In a similar line of thought from which I wrote previously on sowing and reaping – I have been dwelling on the idea of goals and achievement with balance in life. I’m a subscriber to the theory of positive thinking, not in The Secret kind of way of magically manifesting thoughts into reality, but in truly believing that through hard work, God’s grace, and good stewardship of our talents, we can achieve a lot of what we put our mind and strength to.
However, I think we have to realize that in order to get something, we’re probably going to have to give something. (Again, don’t confuse this with another theory of the Prosperity Gospel of giving to God so he’ll materially bless us). Rather, look at your own life and think of what goals you’d like to achieve, and ask yourself what you’ll have to sacrifice to get there. Here’s some personal examples.
I’d like to earn a six figure income on a regular basis. I know what this will cost me – hard work, dedication to service, ongoing learning, courage in stretching beyond my comfort zone in prospecting. And I reasonably know what I’m not willing to give to achieve the goal: diminished quality time with family, being dishonest, and operating on anything less than full integrity. I’ve weighed out that I’m (mostly) ok with giving the previous list – but I’m certainly not ok with giving the latter. I could probably short cut my way to hitting my earnings goal by working 70 hours a week and selling people stuff they don’t need – but I don’t want to do that. I’ve defined success to be respected the most by people who know me the best. I’m sticking to that.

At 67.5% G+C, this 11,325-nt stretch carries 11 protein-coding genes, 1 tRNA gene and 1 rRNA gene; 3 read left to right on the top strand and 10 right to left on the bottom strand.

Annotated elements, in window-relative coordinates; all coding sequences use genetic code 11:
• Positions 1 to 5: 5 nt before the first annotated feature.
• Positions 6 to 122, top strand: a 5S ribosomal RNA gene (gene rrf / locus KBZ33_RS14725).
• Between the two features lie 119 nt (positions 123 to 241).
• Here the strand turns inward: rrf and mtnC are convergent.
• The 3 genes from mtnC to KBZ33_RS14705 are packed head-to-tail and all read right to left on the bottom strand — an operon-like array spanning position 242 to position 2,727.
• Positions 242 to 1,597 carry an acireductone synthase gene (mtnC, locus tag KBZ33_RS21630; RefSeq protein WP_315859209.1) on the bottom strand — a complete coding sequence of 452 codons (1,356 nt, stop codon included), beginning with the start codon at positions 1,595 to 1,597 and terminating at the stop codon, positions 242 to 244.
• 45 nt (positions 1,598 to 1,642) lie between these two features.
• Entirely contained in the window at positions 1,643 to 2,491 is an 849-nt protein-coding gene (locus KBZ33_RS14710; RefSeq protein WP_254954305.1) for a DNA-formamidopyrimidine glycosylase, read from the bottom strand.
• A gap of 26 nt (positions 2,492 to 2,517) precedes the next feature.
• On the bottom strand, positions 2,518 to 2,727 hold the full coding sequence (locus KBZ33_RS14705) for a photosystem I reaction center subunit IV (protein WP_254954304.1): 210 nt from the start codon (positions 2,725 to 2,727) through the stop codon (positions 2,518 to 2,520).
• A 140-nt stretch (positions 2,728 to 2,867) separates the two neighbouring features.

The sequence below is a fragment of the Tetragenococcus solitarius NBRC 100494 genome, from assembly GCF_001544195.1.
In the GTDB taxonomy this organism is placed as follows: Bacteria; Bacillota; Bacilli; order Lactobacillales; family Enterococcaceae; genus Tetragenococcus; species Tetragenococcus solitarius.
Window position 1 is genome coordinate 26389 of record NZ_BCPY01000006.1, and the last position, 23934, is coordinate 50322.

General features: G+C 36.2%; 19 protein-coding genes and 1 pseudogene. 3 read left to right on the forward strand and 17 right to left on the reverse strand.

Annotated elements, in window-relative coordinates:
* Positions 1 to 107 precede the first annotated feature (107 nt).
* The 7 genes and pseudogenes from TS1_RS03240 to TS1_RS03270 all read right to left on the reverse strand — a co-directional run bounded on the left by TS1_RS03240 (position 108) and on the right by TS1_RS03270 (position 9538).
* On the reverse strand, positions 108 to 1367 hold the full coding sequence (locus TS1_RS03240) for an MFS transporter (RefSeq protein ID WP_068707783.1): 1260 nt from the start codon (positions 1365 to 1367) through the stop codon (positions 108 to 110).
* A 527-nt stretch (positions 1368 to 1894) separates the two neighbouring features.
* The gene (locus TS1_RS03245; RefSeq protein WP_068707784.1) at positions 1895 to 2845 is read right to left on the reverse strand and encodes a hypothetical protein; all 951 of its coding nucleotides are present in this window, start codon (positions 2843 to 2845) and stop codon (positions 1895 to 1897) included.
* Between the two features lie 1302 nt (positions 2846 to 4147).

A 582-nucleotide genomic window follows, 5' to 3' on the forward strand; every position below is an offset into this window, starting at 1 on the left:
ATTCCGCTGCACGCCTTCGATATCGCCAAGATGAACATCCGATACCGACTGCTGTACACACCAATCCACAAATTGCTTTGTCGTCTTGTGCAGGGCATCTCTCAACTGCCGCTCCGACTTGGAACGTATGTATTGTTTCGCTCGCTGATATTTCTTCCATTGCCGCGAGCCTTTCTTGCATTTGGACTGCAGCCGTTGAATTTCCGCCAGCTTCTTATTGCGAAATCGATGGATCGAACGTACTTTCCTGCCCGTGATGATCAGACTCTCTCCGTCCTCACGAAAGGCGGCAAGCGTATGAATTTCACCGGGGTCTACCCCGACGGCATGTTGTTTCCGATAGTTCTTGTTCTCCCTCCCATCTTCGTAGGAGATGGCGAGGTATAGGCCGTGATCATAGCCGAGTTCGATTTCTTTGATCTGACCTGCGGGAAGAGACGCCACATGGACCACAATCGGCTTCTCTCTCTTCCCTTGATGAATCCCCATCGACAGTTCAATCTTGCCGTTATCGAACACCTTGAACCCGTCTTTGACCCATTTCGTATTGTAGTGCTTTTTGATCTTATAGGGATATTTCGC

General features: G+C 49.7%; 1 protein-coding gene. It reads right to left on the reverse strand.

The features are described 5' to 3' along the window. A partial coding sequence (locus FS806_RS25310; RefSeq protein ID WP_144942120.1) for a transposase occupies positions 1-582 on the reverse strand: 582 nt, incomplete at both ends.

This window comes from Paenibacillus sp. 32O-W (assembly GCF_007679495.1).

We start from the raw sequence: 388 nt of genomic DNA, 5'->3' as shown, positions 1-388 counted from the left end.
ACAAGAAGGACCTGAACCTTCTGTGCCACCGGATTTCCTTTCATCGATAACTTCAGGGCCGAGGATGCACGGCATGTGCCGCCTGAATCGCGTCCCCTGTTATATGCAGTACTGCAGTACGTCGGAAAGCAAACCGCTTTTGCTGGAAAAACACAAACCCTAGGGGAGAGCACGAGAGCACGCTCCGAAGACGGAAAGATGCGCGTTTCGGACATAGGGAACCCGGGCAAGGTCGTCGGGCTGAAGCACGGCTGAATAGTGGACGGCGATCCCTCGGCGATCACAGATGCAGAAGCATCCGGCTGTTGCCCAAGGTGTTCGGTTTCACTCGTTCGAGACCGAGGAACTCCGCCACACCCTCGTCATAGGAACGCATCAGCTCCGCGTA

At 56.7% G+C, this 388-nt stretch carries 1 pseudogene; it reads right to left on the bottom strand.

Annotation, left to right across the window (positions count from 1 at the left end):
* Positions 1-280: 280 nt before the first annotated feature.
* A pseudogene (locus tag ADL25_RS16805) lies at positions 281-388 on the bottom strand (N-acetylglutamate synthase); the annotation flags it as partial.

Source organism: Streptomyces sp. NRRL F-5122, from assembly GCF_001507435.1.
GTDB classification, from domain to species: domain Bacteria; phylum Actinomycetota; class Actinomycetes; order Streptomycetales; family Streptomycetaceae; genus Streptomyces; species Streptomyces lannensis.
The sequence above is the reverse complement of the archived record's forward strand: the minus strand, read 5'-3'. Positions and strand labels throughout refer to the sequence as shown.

That’s a positive example, one I feel I’m doing ok at.
A negative example: running a marathon. This is something I think I’d like to do, although sometimes I convince myself that I don’t want to when I realize what I will have to give. Running a marathon requires a lot: time, dedication, pain, and probably less sleep to do my running in the mornings. I’m not willing to give these things in order to get my goal of completing a marathon at this point in my life – and that’s a fact that I recognize. I wish I could have the dedication to carve the 10+ hours a week to run, the discipline to plow through the mental and physical pain barriers, and the acceptance of less sleep – but I simply don’t. I’m not going to get this goal without giving those things, and I realize that. I sincerely hope some day I’ll write a letter on how I have achieved this, but right now I can’t.
My challenge to you is simple: ask yourself what you’re willing to give in order to get what you want. Once you weigh the pros and cons (or once you count the cost before building the tower, to use biblical language), you’ll know whether or not your current goal is worth pursuing. Till next time, Jack.